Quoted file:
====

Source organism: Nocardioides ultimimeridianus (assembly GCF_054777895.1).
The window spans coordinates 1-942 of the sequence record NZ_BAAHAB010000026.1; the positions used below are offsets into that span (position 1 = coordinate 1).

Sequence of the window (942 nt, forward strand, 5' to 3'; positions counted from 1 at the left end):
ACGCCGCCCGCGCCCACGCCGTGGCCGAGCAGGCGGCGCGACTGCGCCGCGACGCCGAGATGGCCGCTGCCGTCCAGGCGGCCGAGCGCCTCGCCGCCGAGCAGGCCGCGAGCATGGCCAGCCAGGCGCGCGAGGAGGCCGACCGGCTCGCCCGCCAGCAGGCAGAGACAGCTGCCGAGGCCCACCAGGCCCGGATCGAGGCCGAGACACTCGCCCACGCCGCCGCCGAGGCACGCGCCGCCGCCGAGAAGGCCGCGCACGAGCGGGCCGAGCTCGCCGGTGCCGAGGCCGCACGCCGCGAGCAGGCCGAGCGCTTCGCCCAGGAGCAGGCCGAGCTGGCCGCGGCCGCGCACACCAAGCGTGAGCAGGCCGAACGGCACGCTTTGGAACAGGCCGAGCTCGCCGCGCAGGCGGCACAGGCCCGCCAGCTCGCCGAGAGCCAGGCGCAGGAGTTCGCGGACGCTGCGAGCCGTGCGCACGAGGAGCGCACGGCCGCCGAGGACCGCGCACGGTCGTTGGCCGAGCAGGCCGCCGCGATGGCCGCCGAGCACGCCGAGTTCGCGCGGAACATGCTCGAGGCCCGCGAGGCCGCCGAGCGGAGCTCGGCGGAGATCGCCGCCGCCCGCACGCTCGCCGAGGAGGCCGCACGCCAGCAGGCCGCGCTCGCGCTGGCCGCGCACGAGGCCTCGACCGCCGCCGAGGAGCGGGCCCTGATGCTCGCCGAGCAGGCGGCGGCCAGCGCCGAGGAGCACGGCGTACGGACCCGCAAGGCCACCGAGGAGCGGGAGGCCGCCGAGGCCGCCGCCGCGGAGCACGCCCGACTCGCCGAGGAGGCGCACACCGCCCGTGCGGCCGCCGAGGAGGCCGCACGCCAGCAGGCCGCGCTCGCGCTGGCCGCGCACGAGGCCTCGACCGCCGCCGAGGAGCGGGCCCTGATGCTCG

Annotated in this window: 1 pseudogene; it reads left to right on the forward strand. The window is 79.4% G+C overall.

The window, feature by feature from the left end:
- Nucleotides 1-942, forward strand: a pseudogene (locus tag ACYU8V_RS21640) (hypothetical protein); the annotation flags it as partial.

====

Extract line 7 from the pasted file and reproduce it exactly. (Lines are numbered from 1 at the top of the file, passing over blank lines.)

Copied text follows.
- Nucleotides 1-942, forward strand: a pseudogene (locus tag ACYU8V_RS21640) (hypothetical protein); the annotation flags it as partial.